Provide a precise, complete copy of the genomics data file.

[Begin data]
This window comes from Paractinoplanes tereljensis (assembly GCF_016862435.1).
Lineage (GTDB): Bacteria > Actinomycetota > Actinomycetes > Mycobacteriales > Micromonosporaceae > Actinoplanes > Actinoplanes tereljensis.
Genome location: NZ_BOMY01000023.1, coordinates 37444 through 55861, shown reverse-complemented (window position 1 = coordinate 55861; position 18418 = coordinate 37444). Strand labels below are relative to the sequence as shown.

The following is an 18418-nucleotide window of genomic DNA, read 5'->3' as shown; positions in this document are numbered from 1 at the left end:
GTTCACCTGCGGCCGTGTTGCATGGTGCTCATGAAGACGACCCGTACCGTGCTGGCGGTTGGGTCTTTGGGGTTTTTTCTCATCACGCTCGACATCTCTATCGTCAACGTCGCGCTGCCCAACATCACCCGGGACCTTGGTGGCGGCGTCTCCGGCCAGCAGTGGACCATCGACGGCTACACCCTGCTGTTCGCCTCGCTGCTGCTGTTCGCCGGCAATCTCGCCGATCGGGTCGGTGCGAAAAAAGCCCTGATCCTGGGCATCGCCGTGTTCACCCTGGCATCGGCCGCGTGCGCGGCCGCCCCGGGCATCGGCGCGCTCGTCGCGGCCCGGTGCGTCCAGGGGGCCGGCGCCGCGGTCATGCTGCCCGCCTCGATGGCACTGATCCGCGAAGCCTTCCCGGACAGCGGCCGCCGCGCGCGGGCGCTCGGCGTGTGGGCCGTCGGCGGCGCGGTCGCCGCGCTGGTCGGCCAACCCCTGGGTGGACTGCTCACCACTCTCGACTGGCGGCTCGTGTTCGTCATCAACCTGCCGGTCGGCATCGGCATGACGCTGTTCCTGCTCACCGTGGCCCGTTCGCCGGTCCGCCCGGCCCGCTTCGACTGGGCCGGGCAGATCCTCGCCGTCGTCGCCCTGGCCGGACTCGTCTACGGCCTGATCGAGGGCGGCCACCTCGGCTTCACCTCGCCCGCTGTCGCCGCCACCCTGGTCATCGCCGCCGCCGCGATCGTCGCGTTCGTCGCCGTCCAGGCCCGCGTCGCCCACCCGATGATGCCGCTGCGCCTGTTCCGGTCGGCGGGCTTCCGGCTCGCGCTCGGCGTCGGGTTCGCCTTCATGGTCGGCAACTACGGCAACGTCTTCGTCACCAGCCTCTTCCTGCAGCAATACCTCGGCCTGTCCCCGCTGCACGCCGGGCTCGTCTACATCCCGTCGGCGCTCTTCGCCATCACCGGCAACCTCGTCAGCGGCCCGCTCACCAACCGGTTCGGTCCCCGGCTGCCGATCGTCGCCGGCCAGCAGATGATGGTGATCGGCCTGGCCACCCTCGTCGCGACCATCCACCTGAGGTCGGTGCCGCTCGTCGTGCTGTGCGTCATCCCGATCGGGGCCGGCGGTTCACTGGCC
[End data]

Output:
This window comes from Paractinoplanes tereljensis (assembly GCF_016862435.1).
Lineage (GTDB): Bacteria > Actinomycetota > Actinomycetes > Mycobacteriales > Micromonosporaceae > Actinoplanes > Actinoplanes tereljensis.
Genome location: NZ_BOMY01000023.1, coordinates 37444 through 55861, shown reverse-complemented (window position 1 = coordinate 55861; position 18418 = coordinate 37444). Strand labels below are relative to the sequence as shown.

The following is an 18418-nucleotide window of genomic DNA, read 5'->3' as shown; positions in this document are numbered from 1 at the left end:
GTTCACCTGCGGCCGTGTTGCATGGTGCTCATGAAGACGACCCGTACCGTGCTGGCGGTTGGGTCTTTGGGGTTTTTTCTCATCACGCTCGACATCTCTATCGTCAACGTCGCGCTGCCCAACATCACCCGGGACCTTGGTGGCGGCGTCTCCGGCCAGCAGTGGACCATCGACGGCTACACCCTGCTGTTCGCCTCGCTGCTGCTGTTCGCCGGCAATCTCGCCGATCGGGTCGGTGCGAAAAAAGCCCTGATCCTGGGCATCGCCGTGTTCACCCTGGCATCGGCCGCGTGCGCGGCCGCCCCGGGCATCGGCGCGCTCGTCGCGGCCCGGTGCGTCCAGGGGGCCGGCGCCGCGGTCATGCTGCCCGCCTCGATGGCACTGATCCGCGAAGCCTTCCCGGACAGCGGCCGCCGCGCGCGGGCGCTCGGCGTGTGGGCCGTCGGCGGCGCGGTCGCCGCGCTGGTCGGCCAACCCCTGGGTGGACTGCTCACCACTCTCGACTGGCGGCTCGTGTTCGTCATCAACCTGCCGGTCGGCATCGGCATGACGCTGTTCCTGCTCACCGTGGCCCGTTCGCCGGTCCGCCCGGCCCGCTTCGACTGGGCCGGGCAGATCCTCGCCGTCGTCGCCCTGGCCGGACTCGTCTACGGCCTGATCGAGGGCGGCCACCTCGGCTTCACCTCGCCCGCTGTCGCCGCCACCCTGGTCATCGCCGCCGCCGCGATCGTCGCGTTCGTCGCCGTCCAGGCCCGCGTCGCCCACCCGATGATGCCGCTGCGCCTGTTCCGGTCGGCGGGCTTCCGGCTCGCGCTCGGCGTCGGGTTCGCCTTCATGGTCGGCAACTACGGCAACGTCTTCGTCACCAGCCTCTTCCTGCAGCAATACCTCGGCCTGTCCCCGCTGCACGCCGGGCTCGTCTACATCCCGTCGGCGCTCTTCGCCATCACCGGCAACCTCGTCAGCGGCCCGCTCACCAACCGGTTCGGTCCCCGGCTGCCGATCGTCGCCGGCCAGCAGATGATGGTGATCGGCCTGGCCACCCTCGTCGCGACCATCCACCTGAGGTCGGTGCCGCTCGTCGTGCTGTGCGTCATCCCGATCGGGGCCGGCGGTTCACTGGCC